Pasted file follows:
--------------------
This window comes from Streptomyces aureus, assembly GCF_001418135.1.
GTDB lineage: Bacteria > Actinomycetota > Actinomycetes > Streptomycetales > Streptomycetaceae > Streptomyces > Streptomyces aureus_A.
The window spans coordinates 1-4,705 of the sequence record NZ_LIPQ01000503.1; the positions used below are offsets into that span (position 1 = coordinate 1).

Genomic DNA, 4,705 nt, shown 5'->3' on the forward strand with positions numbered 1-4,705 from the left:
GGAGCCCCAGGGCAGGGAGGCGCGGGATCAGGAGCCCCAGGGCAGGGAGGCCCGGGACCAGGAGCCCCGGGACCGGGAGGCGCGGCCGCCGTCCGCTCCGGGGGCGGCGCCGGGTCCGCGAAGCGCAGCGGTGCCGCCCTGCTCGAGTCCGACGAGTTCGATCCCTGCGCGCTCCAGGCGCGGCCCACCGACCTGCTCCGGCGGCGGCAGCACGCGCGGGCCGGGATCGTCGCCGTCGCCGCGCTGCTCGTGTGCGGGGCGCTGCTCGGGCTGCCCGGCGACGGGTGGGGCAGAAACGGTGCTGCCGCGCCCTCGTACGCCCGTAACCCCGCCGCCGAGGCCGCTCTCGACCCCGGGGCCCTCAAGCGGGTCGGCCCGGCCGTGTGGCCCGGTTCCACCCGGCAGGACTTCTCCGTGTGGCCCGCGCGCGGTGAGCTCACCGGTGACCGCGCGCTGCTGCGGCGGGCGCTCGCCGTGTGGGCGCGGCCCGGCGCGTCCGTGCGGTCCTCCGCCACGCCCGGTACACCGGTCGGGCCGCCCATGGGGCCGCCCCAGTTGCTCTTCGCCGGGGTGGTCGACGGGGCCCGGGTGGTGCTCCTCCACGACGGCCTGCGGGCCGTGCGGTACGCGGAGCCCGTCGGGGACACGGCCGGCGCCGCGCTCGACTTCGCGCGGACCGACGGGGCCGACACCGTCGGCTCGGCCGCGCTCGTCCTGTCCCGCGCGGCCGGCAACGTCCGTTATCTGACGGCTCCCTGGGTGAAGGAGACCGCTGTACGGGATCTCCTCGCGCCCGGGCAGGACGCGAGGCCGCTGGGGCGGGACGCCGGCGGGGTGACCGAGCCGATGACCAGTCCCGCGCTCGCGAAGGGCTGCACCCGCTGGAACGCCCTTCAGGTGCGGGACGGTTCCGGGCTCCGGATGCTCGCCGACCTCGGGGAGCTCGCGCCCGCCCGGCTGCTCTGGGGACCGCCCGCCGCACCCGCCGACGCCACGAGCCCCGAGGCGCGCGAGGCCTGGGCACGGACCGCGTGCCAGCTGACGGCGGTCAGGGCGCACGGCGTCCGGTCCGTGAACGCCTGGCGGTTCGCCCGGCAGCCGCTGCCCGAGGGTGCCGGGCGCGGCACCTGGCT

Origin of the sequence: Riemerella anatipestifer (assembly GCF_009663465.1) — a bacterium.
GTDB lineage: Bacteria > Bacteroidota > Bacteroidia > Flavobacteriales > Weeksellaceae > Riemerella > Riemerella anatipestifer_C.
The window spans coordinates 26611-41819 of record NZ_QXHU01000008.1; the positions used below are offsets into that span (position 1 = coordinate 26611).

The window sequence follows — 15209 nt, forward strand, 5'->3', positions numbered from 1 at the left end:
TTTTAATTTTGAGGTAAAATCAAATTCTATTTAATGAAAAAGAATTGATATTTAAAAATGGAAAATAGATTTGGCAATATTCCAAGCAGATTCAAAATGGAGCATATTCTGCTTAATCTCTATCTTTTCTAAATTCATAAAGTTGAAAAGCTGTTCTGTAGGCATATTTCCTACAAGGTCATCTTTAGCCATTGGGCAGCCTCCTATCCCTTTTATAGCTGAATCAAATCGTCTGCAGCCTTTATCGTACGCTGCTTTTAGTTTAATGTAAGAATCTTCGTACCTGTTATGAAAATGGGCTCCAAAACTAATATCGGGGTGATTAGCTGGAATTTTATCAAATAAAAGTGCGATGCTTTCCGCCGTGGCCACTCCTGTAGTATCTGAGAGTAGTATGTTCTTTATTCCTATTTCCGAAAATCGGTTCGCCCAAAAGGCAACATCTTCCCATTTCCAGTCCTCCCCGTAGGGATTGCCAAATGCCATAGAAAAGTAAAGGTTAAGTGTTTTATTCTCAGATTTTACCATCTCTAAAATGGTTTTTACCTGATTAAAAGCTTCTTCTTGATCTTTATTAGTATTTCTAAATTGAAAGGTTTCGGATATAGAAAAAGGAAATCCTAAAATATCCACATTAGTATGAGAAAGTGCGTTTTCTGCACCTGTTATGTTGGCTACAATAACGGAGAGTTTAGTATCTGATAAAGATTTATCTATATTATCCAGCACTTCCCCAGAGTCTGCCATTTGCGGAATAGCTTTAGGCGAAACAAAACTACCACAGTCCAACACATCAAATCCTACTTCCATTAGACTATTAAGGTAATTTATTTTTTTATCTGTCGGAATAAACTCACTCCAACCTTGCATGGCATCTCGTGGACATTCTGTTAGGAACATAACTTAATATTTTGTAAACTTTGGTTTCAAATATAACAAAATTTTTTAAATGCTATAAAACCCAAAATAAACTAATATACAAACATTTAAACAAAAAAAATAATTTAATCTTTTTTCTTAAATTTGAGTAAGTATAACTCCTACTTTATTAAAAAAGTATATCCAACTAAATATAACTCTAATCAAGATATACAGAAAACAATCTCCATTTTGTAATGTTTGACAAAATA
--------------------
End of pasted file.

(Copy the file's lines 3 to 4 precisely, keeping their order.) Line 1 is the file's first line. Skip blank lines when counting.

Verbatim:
The window spans coordinates 1-4,705 of the sequence record NZ_LIPQ01000503.1; the positions used below are offsets into that span (position 1 = coordinate 1).

Genomic DNA, 4,705 nt, shown 5'->3' on the forward strand with positions numbered 1-4,705 from the left: